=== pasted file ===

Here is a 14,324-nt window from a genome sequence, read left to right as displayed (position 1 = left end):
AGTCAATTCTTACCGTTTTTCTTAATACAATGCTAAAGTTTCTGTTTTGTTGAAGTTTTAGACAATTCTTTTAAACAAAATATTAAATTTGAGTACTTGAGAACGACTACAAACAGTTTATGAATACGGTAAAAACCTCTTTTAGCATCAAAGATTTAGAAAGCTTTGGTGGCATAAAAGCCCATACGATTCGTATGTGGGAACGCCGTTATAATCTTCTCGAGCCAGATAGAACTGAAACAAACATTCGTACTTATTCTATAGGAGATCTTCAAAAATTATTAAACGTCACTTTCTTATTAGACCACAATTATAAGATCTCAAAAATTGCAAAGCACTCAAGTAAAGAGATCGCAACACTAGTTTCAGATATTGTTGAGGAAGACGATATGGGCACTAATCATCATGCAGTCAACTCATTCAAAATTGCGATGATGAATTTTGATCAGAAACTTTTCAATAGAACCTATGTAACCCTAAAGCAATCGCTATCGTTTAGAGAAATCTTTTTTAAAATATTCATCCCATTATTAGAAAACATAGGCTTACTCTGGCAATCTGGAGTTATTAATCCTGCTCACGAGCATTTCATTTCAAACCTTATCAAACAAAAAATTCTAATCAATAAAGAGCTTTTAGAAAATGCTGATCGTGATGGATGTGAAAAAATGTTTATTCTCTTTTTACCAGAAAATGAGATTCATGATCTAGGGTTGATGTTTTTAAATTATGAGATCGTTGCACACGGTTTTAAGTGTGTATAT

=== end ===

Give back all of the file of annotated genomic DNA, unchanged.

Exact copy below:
Here is a 14,324-nt window from a genome sequence, read left to right as displayed (position 1 = left end):
AGTCAATTCTTACCGTTTTTCTTAATACAATGCTAAAGTTTCTGTTTTGTTGAAGTTTTAGACAATTCTTTTAAACAAAATATTAAATTTGAGTACTTGAGAACGACTACAAACAGTTTATGAATACGGTAAAAACCTCTTTTAGCATCAAAGATTTAGAAAGCTTTGGTGGCATAAAAGCCCATACGATTCGTATGTGGGAACGCCGTTATAATCTTCTCGAGCCAGATAGAACTGAAACAAACATTCGTACTTATTCTATAGGAGATCTTCAAAAATTATTAAACGTCACTTTCTTATTAGACCACAATTATAAGATCTCAAAAATTGCAAAGCACTCAAGTAAAGAGATCGCAACACTAGTTTCAGATATTGTTGAGGAAGACGATATGGGCACTAATCATCATGCAGTCAACTCATTCAAAATTGCGATGATGAATTTTGATCAGAAACTTTTCAATAGAACCTATGTAACCCTAAAGCAATCGCTATCGTTTAGAGAAATCTTTTTTAAAATATTCATCCCATTATTAGAAAACATAGGCTTACTCTGGCAATCTGGAGTTATTAATCCTGCTCACGAGCATTTCATTTCAAACCTTATCAAACAAAAAATTCTAATCAATAAAGAGCTTTTAGAAAATGCTGATCGTGATGGATGTGAAAAAATGTTTATTCTCTTTTTACCAGAAAATGAGATTCATGATCTAGGGTTGATGTTTTTAAATTATGAGATCGTTGCACACGGTTTTAAGTGTGTATAT